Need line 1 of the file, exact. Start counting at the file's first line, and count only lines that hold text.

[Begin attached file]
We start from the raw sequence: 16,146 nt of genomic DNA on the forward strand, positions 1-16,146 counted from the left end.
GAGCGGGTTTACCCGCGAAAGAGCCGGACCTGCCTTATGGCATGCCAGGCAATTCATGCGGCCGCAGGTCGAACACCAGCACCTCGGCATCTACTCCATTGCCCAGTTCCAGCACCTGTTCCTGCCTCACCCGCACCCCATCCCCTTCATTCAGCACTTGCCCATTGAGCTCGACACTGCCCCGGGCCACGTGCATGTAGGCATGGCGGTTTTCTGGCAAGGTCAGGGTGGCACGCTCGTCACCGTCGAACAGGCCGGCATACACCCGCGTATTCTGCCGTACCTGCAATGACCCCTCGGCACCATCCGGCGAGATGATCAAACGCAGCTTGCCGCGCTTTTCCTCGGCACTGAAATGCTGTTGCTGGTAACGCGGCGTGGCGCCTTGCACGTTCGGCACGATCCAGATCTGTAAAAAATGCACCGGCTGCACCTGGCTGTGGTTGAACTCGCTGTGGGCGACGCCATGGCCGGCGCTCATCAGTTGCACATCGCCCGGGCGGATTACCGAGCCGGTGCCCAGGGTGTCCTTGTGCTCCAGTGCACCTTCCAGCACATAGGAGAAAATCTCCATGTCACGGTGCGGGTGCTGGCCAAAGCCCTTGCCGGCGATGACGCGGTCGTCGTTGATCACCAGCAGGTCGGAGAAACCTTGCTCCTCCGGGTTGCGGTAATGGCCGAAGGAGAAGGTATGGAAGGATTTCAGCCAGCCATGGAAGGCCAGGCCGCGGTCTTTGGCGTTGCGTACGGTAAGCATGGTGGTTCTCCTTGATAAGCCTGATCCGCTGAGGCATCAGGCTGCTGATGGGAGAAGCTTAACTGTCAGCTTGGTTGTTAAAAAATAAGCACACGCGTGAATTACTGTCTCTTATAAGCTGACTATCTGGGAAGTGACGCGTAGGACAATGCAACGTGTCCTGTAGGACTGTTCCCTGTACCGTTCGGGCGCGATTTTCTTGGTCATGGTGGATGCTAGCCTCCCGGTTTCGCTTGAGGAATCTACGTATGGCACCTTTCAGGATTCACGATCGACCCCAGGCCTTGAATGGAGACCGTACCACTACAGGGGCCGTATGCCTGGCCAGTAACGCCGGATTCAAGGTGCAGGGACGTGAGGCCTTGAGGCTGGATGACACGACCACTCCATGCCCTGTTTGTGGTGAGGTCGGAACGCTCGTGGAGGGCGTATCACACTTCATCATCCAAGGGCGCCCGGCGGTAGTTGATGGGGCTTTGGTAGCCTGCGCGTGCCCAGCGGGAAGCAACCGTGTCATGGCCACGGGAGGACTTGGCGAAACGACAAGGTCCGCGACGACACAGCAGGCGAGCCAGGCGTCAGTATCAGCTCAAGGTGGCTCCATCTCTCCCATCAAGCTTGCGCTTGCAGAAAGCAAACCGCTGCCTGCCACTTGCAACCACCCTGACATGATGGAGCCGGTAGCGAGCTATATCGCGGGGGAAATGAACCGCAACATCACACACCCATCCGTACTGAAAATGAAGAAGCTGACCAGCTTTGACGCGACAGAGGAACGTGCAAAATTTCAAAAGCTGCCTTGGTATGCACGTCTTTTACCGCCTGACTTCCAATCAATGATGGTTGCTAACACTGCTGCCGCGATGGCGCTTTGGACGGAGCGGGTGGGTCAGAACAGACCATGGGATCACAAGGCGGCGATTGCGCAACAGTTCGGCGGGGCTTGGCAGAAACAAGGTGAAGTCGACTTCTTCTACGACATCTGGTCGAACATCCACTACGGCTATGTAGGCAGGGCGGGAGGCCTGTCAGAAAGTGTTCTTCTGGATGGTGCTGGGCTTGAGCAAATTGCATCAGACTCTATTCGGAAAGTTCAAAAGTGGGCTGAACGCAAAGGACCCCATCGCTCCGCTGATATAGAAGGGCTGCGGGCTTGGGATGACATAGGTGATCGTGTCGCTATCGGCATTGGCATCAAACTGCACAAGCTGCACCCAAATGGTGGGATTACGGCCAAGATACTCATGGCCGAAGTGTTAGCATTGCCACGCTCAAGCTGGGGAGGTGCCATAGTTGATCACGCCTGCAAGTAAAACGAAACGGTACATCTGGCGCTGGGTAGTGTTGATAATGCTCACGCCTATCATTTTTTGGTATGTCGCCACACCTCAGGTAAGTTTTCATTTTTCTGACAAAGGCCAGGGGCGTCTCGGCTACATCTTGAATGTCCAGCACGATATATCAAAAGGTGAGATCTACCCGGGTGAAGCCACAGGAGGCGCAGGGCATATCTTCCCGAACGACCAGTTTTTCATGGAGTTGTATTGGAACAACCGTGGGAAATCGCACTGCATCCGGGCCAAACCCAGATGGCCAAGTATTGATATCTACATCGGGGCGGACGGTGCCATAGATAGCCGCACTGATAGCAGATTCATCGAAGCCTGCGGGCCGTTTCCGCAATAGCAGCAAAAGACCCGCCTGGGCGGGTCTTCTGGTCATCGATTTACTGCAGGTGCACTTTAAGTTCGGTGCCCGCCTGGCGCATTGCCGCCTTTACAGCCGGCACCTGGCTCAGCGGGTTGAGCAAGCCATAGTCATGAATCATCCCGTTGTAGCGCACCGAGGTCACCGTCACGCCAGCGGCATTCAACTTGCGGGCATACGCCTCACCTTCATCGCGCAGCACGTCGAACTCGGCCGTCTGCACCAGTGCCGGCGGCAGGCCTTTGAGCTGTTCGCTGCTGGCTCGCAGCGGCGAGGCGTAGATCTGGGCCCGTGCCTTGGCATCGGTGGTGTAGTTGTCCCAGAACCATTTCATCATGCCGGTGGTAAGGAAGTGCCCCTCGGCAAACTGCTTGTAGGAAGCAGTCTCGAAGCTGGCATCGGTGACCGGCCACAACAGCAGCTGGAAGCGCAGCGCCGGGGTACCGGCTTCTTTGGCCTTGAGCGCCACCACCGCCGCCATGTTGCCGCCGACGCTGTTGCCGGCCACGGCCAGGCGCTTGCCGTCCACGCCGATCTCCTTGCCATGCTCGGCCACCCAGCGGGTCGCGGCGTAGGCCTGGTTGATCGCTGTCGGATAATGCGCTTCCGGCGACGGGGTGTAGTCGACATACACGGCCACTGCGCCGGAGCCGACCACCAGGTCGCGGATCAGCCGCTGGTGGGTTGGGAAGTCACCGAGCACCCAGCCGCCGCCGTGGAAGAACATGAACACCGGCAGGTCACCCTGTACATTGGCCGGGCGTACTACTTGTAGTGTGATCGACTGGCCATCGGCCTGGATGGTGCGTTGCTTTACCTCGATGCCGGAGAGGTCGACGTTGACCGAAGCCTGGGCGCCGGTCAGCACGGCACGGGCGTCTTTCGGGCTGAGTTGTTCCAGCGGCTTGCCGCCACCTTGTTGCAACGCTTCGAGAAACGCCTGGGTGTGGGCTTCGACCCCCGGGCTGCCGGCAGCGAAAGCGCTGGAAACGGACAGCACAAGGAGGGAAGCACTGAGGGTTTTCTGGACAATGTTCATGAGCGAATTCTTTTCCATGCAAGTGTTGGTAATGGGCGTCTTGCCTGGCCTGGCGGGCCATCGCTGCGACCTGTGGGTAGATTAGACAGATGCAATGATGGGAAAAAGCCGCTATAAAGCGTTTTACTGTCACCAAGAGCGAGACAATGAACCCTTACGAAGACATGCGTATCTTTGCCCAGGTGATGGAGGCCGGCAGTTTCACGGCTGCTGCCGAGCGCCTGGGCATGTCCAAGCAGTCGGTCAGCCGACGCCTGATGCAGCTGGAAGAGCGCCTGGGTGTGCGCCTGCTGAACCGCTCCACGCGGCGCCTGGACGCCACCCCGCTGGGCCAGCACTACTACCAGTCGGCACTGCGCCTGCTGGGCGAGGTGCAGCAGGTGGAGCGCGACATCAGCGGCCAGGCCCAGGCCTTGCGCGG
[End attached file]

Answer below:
We start from the raw sequence: 16,146 nt of genomic DNA on the forward strand, positions 1-16,146 counted from the left end.